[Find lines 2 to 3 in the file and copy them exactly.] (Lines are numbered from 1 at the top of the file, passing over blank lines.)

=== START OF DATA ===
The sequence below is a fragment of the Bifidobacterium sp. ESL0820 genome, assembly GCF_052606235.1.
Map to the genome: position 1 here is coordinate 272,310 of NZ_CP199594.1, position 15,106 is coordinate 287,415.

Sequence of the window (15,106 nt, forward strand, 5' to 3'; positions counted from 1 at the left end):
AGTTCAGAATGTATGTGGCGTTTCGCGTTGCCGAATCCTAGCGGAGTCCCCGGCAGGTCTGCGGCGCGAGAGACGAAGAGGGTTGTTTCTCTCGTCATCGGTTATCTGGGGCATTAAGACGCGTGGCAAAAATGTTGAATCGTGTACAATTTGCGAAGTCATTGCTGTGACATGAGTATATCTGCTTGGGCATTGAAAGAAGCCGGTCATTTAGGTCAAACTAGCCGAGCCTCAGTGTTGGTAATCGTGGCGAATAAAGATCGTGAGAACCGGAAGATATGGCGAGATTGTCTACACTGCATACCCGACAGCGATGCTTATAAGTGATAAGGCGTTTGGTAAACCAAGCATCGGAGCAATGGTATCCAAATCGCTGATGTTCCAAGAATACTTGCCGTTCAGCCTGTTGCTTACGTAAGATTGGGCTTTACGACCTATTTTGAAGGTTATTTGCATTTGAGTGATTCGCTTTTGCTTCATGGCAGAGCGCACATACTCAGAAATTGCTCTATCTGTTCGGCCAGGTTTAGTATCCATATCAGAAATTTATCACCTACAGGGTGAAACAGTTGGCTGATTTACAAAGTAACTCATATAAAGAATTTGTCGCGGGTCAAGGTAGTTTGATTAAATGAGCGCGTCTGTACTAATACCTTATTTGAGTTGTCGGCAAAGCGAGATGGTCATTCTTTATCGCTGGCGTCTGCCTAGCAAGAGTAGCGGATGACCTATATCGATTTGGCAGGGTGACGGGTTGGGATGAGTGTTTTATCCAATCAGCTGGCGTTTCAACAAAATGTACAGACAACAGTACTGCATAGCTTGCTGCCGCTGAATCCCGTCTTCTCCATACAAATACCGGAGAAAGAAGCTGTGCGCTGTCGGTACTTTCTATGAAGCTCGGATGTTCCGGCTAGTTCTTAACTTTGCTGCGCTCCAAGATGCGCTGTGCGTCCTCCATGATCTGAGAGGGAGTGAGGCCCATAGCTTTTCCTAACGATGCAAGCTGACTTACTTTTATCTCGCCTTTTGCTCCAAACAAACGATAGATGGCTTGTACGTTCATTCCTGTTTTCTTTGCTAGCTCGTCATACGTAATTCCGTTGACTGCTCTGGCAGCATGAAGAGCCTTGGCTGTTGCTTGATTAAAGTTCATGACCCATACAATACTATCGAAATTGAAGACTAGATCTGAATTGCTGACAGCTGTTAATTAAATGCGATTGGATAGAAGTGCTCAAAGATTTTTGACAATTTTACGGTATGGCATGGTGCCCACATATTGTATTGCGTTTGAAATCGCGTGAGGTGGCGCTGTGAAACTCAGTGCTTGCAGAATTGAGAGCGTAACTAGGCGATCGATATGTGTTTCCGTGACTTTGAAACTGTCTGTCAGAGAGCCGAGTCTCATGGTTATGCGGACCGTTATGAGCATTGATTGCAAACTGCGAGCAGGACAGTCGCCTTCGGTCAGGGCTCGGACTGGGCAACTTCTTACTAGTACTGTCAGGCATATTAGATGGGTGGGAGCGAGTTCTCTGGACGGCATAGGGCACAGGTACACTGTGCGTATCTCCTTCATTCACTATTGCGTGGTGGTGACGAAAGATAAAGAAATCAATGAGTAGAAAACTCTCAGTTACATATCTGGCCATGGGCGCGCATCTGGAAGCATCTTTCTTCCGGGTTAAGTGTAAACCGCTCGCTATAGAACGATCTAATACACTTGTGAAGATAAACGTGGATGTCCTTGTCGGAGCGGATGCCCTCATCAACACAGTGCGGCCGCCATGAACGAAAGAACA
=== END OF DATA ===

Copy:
Map to the genome: position 1 here is coordinate 272,310 of NZ_CP199594.1, position 15,106 is coordinate 287,415.

Sequence of the window (15,106 nt, forward strand, 5' to 3'; positions counted from 1 at the left end):